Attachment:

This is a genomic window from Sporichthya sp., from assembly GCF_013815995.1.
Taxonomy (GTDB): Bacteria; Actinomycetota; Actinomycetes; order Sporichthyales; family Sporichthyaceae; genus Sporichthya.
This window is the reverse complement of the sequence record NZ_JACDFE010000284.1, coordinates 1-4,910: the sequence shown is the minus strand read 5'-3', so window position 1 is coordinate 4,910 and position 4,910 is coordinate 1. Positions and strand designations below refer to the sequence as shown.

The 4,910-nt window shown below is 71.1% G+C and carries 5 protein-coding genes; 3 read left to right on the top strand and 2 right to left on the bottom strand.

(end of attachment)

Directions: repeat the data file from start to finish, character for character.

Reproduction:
This is a genomic window from Sporichthya sp., from assembly GCF_013815995.1.
Taxonomy (GTDB): Bacteria; Actinomycetota; Actinomycetes; order Sporichthyales; family Sporichthyaceae; genus Sporichthya.
This window is the reverse complement of the sequence record NZ_JACDFE010000284.1, coordinates 1-4,910: the sequence shown is the minus strand read 5'-3', so window position 1 is coordinate 4,910 and position 4,910 is coordinate 1. Positions and strand designations below refer to the sequence as shown.

The 4,910-nt window shown below is 71.1% G+C and carries 5 protein-coding genes; 3 read left to right on the top strand and 2 right to left on the bottom strand.